It has been very encouraging over the course of this last UOI to see how students are beginning to see the value of making their thinking visible and developing their confidence to share ideas in a very public way. It is possible that sometimes as teachers we can take children’s ability to reveal their thoughts for granted, but for young children sharing personal ideas can be very risky and potentially expose them to ridicule. However when students feel secure in their learning environment, we start to see not only creative ideas emerge, but also preconceived ideas through the connections they make with their personal lives. These different perspective provide a great context for developing the learner profile and attitudes, because they allow us to interact, share points of view and reflect on concepts such as bias and the validity of our beliefs. At times this can be a contentious area to explore, but in my opinion totally necessary. After all in the PYP we are teaching children for intercultural understanding.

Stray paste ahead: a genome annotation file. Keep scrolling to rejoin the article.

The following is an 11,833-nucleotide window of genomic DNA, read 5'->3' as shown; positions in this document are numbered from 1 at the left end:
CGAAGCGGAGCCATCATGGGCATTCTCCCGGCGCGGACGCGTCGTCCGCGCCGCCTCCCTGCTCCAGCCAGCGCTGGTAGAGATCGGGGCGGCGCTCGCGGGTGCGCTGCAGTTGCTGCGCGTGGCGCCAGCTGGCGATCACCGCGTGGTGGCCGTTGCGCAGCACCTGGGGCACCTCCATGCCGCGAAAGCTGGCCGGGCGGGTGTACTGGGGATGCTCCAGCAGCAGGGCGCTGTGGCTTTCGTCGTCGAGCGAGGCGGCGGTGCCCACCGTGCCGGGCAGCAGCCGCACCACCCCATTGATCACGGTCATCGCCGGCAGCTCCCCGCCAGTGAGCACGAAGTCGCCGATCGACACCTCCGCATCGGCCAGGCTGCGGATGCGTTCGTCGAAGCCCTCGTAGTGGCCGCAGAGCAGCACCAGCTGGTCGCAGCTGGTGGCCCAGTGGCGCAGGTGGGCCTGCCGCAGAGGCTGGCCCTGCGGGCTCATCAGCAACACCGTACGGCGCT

By using different combinations of the thinking hats, it is possible to tap into those pure unadulterated lines of thought, which may not emerge in a general discussion and brainstorm about a subject. (see the video clip below). During this session the thinking hats supported greater depth of insight into student thinking. From a teaching and planning perspective this kind of thinking provides wonderful material for further inquiry.
Wondering around the classroom I used two simple guiding questions to stimulate interaction – “what are you thinking?” and “what makes you think that?”